In Galatians 1 we read that "our Lord Jesus Christ . . gave Himself that He might deliver us from this present evil world, according to the will of God and our Father." Again we have the twice repeated words of Jesus in John 17, "they are not of the world, even as I am not of the world." As we meditate upon the tremendous sacrifice, and the deeply precious love which these Scriptures reveal, shall we not readily and affectionately obey the exhortation "Love not the world, neither the things that are in the world." In recent years the "ruler of this world" has introduced many things which powerfully appeal to the minds and affections of men — the wonders of scientific discoveries; the speed of travel; probing into space; the attraction of television, etc., all of which may contain the principle of idolatry as stimulating "the lust of the flesh, and the lust of the eyes, and the pride of life." The voice of the God of glory sounding in our hearts, calling attention to the One in whom His delight is centred, our Lord Jesus Christ, the Lord of glory, would deliver us morally from the world even now, as the voice of Christ Himself will call us from it in actuality in a quickly coming day (1 Thessalonians 4).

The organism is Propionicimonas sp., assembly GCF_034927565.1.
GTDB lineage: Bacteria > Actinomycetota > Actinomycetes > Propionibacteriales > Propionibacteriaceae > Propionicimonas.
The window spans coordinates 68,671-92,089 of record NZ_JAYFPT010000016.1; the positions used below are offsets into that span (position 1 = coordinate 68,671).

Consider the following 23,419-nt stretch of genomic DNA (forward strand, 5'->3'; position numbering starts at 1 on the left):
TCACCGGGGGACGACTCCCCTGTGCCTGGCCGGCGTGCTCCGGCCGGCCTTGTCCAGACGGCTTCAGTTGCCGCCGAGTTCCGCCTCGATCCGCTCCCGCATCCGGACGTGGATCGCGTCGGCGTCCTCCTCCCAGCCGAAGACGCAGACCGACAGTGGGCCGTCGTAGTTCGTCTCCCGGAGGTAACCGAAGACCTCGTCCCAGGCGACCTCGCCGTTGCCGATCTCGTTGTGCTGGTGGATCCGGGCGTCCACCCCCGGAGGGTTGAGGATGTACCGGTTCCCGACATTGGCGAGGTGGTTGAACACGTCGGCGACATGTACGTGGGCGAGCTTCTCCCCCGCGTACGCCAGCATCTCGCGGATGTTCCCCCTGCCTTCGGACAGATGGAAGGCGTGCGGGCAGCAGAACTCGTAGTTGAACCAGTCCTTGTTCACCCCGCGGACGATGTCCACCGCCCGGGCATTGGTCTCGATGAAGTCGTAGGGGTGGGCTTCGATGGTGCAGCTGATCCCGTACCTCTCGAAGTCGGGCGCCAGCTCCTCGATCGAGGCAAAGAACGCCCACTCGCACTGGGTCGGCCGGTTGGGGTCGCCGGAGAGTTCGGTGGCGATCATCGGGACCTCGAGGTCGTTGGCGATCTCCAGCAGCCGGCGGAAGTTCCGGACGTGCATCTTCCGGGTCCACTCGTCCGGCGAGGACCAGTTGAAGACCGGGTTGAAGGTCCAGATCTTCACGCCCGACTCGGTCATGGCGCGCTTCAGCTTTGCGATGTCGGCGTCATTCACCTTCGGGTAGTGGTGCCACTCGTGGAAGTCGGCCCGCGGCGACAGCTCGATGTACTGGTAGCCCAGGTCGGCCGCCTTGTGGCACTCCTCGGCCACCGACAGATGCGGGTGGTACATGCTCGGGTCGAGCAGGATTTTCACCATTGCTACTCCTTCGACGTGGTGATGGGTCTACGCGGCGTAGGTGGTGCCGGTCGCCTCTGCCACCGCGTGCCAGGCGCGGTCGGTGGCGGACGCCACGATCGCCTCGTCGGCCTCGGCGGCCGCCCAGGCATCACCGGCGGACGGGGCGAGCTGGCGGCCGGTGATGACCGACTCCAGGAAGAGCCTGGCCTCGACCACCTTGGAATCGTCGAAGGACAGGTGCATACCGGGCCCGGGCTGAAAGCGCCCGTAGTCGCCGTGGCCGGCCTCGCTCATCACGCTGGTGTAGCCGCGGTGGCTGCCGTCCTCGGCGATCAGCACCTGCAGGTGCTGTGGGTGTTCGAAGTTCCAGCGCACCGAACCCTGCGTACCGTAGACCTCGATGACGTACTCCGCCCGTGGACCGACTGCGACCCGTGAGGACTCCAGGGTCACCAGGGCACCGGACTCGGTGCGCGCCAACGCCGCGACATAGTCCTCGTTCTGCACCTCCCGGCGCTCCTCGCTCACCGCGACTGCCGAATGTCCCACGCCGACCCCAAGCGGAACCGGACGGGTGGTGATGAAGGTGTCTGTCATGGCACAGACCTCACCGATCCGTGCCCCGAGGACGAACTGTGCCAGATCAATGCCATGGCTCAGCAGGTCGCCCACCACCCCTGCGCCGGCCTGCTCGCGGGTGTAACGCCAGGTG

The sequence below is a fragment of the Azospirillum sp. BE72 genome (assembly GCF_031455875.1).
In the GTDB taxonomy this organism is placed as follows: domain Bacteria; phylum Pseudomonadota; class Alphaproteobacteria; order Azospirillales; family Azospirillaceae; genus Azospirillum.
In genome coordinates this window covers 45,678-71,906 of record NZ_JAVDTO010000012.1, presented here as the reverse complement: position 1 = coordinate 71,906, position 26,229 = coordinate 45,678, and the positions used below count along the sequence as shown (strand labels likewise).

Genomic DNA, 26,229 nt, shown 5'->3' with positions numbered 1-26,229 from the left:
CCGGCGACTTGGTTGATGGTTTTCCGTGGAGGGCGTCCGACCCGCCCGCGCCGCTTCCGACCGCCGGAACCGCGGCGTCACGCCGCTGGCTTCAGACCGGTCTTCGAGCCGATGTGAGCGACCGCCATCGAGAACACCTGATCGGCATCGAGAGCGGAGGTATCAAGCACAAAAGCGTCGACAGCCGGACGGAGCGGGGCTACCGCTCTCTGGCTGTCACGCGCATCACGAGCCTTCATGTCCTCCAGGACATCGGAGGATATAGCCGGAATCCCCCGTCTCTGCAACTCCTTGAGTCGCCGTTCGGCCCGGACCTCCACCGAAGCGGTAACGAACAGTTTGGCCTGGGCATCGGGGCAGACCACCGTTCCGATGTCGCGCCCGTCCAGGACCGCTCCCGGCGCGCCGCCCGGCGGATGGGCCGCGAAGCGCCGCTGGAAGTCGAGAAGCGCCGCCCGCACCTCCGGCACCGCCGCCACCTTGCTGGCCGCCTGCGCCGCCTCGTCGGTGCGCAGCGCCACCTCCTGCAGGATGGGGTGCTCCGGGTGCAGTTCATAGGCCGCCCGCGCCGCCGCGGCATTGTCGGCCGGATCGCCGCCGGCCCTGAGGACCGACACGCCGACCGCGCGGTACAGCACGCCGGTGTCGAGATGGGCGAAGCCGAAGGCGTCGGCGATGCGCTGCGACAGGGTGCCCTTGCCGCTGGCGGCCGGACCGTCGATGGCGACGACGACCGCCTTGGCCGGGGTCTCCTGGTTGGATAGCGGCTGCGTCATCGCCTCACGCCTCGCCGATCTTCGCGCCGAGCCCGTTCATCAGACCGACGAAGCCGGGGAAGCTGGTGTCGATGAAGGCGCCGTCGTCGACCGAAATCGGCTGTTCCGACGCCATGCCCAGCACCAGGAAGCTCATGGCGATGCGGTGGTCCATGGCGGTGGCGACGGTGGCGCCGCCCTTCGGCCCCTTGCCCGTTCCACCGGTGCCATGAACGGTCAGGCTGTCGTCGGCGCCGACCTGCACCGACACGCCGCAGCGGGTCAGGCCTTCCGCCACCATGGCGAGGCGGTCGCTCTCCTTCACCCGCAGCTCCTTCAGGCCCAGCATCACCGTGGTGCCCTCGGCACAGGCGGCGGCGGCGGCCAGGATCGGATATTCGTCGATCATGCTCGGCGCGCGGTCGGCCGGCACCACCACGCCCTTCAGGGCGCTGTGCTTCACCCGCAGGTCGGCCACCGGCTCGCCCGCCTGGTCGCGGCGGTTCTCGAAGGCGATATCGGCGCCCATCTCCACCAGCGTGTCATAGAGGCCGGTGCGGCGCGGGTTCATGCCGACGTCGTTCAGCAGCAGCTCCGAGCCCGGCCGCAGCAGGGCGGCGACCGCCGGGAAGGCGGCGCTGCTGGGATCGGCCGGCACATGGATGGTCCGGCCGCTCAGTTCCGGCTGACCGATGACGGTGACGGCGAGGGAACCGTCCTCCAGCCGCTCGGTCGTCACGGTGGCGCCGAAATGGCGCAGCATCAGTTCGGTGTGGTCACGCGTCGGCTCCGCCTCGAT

In Joshua 7 we see the sorrowful result of the introduction of Shinar principles into the company of God's people. Achan (troubler) "saw among the spoils a beautiful mantle of Shinar" (v. 21 New Trans.). He saw silver and gold also, but apparently that which he coveted most was something which would give him a personal distinction, something marked by Shinar's glory. He belonged to the tribe of Judah, and the names of his forbears suggest that he had been brought up in an atmosphere where the service and praise of God was valued. John in his first epistle sounds a warning note to those who in our day are privileged to belong to the family of God. In 1 John 2:13 he writes to the "young men" stating that which characterizes them as such — they had "overcome the wicked one." There had been progress in the things of God, and in the following verses the apostle addresses them again stressing the special dangers of the word-system with its appeal to the flesh, to the eyes and to pride, closing with the encouraging words "he that doeth the will of God abideth for ever." Peter speaks of those who no longer live as controlled by the "lusts of men, but to the will of God."